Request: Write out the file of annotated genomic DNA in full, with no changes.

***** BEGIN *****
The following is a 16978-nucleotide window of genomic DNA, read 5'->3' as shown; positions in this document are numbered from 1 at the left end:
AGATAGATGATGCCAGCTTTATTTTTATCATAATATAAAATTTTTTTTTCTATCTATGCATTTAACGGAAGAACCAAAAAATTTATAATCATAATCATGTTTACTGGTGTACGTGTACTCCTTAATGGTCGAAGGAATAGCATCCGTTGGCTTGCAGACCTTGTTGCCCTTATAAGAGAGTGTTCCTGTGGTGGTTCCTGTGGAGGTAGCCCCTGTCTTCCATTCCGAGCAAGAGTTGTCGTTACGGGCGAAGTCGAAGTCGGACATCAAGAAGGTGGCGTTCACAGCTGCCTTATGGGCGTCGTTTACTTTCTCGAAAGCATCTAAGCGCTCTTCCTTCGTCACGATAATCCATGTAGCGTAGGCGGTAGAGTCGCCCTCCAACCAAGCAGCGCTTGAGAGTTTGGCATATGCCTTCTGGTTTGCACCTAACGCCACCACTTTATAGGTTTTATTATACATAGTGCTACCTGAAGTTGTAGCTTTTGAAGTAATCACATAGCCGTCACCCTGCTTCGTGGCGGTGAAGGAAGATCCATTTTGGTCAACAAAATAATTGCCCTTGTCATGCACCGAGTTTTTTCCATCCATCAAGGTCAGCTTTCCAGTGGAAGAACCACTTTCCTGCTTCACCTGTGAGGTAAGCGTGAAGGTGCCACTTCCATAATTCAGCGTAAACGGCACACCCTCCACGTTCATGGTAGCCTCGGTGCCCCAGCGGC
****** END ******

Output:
The following is a 16978-nucleotide window of genomic DNA, read 5'->3' as shown; positions in this document are numbered from 1 at the left end:
AGATAGATGATGCCAGCTTTATTTTTATCATAATATAAAATTTTTTTTTCTATCTATGCATTTAACGGAAGAACCAAAAAATTTATAATCATAATCATGTTTACTGGTGTACGTGTACTCCTTAATGGTCGAAGGAATAGCATCCGTTGGCTTGCAGACCTTGTTGCCCTTATAAGAGAGTGTTCCTGTGGTGGTTCCTGTGGAGGTAGCCCCTGTCTTCCATTCCGAGCAAGAGTTGTCGTTACGGGCGAAGTCGAAGTCGGACATCAAGAAGGTGGCGTTCACAGCTGCCTTATGGGCGTCGTTTACTTTCTCGAAAGCATCTAAGCGCTCTTCCTTCGTCACGATAATCCATGTAGCGTAGGCGGTAGAGTCGCCCTCCAACCAAGCAGCGCTTGAGAGTTTGGCATATGCCTTCTGGTTTGCACCTAACGCCACCACTTTATAGGTTTTATTATACATAGTGCTACCTGAAGTTGTAGCTTTTGAAGTAATCACATAGCCGTCACCCTGCTTCGTGGCGGTGAAGGAAGATCCATTTTGGTCAACAAAATAATTGCCCTTGTCATGCACCGAGTTTTTTCCATCCATCAAGGTCAGCTTTCCAGTGGAAGAACCACTTTCCTGCTTCACCTGTGAGGTAAGCGTGAAGGTGCCACTTCCATAATTCAGCGTAAACGGCACACCCTCCACGTTCATGGTAGCCTCGGTGCCCCAGCGGC